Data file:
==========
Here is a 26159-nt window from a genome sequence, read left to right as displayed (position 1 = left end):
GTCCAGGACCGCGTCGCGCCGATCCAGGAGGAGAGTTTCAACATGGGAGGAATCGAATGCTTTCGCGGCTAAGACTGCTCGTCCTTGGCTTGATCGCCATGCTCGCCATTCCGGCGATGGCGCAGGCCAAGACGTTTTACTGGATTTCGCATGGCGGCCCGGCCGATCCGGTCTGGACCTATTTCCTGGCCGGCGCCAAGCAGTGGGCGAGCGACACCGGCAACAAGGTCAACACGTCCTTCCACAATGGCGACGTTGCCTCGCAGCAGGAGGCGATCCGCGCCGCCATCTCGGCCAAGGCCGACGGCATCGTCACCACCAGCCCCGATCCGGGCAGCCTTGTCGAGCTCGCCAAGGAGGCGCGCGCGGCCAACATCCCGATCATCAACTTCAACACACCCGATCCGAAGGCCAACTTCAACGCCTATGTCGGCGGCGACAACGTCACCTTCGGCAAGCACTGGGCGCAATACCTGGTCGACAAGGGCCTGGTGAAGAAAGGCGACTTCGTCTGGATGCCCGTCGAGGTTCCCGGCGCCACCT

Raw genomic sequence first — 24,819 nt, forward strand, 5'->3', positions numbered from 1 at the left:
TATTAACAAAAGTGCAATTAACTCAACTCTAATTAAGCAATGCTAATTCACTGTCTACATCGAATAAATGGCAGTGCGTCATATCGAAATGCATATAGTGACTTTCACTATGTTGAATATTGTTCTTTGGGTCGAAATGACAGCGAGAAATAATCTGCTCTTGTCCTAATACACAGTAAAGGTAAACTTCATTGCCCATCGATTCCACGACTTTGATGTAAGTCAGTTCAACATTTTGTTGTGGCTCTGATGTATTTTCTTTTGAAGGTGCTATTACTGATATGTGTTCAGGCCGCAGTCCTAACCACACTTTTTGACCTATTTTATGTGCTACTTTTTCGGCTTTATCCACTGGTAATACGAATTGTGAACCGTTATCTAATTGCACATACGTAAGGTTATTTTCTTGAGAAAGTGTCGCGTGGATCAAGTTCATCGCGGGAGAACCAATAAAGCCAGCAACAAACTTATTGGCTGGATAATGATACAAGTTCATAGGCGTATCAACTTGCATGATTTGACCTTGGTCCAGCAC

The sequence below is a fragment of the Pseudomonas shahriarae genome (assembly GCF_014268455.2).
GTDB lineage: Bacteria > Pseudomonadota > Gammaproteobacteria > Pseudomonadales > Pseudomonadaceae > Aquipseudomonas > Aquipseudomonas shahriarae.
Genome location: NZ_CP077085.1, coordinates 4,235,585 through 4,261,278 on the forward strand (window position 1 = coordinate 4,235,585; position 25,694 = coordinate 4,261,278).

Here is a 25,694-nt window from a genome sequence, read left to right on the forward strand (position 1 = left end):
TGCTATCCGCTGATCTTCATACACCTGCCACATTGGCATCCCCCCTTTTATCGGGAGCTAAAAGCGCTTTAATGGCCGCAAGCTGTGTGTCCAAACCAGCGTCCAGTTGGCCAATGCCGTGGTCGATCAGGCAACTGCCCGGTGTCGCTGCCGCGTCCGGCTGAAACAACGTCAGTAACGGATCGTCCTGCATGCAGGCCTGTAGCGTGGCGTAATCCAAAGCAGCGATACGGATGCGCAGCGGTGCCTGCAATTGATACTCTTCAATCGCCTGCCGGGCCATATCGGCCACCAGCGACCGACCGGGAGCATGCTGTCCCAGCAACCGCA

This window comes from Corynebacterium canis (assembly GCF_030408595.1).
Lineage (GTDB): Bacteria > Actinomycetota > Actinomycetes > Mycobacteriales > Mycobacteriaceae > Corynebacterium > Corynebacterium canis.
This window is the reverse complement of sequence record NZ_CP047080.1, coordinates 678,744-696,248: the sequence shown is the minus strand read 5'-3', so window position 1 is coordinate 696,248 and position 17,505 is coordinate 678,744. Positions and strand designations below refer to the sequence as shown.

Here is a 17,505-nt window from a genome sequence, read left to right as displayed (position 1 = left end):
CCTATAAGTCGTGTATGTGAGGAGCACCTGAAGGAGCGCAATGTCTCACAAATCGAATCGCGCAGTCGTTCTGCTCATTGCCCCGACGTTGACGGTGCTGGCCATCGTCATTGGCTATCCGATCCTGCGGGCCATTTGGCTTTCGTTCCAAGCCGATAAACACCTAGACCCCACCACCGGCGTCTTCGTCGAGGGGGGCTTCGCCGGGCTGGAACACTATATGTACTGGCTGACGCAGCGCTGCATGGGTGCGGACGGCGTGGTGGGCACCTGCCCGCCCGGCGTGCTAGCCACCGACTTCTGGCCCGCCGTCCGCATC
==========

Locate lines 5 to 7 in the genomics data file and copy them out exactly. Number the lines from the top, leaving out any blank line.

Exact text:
The sequence below is a fragment of the Pseudomonas shahriarae genome (assembly GCF_014268455.2).
GTDB lineage: Bacteria > Pseudomonadota > Gammaproteobacteria > Pseudomonadales > Pseudomonadaceae > Aquipseudomonas > Aquipseudomonas shahriarae.
Genome location: NZ_CP077085.1, coordinates 4,235,585 through 4,261,278 on the forward strand (window position 1 = coordinate 4,235,585; position 25,694 = coordinate 4,261,278).